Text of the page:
Yes to this!
I love this episode! Designing Women has an equally powerful AIDS episode!
“What ‘The Golden Girls’ Taught Us About AIDS" via Barbara Fletcher
"But this is what The Golden Girls was so good at: bringing home those topics that often made people uncomfortable — racism, homosexuality, older female sexuality, sexual harassment, the homeless, addiction, marriage equality and more — and showing us how interconnected and utterly human we all are at any age. Served, of course, with that delicious trademark humor that infused the show throughout its groundbreaking, taboo-busting seven-season run.”
Why is Pennywise the most horrifying monster, ever?!
Awesome visual metaphor! Shared from Cosascool
Marriage bed by Edwina Sandys
Am I more terrified both sisters on #10TIHAY wound up with nearly the same face or that #black+white is the only thing that helps me tell between Scarlett + Christopher?
I do these marathons all the time!
#MemeGOP #UniteBlue #HobbyLobby #Scotus
Thanks to Nick Anderson from the Houston Chronicle
Literally sitting outside a box, rather than in it, makes you more creative, according to new psychological research.
Shows how deeply metaphors are ingrained in our brains!
I suspect that every YA writer has a Walter Dean Myers story, but here’s mine: In 2006 or 2007, I spent a long plane ride in the cramped back row of an airplane, situated between my editor, Julie Strauss-Gabel, and Walter Dean Myers.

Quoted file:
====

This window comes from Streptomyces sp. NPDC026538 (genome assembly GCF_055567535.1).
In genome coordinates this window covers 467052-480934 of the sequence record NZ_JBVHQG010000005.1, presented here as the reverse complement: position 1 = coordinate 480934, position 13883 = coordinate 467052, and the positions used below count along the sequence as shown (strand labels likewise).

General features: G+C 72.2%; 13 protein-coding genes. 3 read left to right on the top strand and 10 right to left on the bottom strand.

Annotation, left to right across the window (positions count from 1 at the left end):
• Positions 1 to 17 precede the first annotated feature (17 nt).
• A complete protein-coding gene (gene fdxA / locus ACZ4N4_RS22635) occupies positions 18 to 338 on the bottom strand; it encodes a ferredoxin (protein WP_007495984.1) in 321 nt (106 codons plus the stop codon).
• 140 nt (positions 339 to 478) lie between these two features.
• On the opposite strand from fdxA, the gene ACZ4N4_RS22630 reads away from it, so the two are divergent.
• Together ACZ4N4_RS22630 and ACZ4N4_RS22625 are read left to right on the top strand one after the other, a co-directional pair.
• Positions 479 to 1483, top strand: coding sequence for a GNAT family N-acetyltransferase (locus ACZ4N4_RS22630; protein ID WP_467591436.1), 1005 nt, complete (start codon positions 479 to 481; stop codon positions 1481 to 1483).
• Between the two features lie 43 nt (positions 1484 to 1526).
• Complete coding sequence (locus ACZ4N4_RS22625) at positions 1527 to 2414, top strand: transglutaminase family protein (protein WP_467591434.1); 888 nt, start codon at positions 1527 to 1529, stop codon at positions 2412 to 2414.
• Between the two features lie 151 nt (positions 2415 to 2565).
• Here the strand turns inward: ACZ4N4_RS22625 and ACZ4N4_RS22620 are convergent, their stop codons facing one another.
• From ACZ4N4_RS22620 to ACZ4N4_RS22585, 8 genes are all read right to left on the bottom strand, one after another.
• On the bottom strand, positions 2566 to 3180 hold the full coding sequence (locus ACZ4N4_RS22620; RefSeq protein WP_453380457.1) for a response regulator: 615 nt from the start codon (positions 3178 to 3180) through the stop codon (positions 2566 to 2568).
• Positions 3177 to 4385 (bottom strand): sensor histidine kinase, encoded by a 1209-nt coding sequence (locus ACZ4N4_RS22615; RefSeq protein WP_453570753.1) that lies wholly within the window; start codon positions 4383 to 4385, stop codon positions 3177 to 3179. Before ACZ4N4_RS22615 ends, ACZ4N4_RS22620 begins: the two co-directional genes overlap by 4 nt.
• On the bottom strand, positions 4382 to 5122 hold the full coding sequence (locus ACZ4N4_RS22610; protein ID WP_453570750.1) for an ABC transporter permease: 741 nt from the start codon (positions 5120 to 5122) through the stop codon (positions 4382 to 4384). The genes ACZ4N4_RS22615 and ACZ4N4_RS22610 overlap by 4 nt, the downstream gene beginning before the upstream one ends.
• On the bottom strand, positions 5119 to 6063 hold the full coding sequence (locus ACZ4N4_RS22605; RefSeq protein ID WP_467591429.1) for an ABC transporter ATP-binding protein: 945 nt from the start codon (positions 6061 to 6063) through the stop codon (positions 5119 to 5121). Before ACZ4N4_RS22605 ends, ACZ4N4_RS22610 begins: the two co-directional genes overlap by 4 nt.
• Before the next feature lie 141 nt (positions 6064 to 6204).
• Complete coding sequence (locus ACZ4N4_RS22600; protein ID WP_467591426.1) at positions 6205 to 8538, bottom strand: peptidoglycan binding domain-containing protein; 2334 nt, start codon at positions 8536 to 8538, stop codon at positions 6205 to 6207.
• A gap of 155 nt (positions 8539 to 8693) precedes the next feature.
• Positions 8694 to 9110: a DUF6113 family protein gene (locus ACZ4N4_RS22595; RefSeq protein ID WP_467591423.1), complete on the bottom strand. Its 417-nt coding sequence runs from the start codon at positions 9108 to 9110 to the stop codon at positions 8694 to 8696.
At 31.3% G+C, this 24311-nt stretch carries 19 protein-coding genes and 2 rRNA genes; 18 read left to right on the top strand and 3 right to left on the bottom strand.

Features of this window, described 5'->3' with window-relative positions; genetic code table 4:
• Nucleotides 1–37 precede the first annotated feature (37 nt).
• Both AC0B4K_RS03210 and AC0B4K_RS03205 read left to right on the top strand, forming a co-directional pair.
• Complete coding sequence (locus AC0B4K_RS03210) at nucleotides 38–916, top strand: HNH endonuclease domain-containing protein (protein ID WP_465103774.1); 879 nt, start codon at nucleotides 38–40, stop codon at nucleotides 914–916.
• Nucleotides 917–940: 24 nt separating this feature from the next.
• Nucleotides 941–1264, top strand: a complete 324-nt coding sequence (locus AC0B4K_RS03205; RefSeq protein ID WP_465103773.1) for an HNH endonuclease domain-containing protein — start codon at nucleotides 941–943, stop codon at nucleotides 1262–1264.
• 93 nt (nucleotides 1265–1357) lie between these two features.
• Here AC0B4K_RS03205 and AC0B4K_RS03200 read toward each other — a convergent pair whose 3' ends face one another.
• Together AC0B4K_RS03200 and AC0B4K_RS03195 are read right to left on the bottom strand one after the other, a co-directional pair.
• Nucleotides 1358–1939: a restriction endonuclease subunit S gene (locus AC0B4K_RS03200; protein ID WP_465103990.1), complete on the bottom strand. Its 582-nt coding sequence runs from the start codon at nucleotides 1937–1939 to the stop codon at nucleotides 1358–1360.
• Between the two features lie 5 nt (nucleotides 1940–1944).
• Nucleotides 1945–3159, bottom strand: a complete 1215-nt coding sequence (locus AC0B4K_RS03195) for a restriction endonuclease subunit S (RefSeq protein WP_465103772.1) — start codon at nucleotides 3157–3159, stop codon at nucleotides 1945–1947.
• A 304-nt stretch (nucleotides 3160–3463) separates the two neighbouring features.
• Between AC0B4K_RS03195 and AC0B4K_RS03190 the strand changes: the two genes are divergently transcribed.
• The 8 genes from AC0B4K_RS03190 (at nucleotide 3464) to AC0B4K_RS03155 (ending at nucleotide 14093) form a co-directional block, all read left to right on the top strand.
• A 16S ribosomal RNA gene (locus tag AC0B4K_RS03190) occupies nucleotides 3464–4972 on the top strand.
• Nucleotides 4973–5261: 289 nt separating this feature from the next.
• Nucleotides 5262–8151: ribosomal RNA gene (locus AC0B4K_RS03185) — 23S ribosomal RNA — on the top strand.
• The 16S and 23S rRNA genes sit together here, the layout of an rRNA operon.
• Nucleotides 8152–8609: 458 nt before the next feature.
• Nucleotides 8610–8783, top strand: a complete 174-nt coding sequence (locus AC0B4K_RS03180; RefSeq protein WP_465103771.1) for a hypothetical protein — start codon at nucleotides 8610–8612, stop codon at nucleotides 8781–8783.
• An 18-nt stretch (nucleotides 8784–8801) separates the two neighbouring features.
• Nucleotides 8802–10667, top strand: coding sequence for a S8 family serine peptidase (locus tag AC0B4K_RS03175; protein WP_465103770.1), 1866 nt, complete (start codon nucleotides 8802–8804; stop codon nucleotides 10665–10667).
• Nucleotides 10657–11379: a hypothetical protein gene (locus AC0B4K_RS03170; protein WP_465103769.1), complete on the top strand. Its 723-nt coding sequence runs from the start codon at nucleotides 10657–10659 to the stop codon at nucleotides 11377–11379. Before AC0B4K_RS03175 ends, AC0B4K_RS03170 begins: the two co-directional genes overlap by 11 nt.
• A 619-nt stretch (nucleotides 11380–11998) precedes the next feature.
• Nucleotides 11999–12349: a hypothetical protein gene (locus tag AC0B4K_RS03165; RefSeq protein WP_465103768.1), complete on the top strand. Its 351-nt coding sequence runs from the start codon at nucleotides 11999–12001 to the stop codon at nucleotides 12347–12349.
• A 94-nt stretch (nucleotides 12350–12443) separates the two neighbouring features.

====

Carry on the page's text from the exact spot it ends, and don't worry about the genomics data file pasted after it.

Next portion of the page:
He hadn’t read my books and didn’t know me, but when I finally got up the nerve to introduce myself a couple hours into the flight, he was astonishingly gracious. He shared advice about writing and publishing and stories over the decades. In my many interactions with him since, he was always so kind and gracious to me. He invented so much of contemporary YA lit, but he was always quick to credit and congratulate others.
He will be remembered not just for his brilliant books (he wrote more than 100 of them!) but for his tireless advocacy: He was the National Ambassador for Children’s Literacy until just a few months ago, and in March wrote this brilliant essay about the lack of diversity in children’s books.
Like many young people of my generation, I read Myers’ war novel Fallen Angels in my adolescence—it was, in fact, probably the first YA novel I read (although at the time I didn’t know about book categories; I just thought it was good). A veteran who enlisted in the army at 17, Myers was a brilliant war novelist (Sunrise over Fallujah is also excellent), but he could write about anything: He won the first-ever Printz Award for the brilliant and deeply troubling Monster, about a murder trial, and he won the Coretta Scott King Award an astonishing six times.
It’s hard to imagine YA literature without him.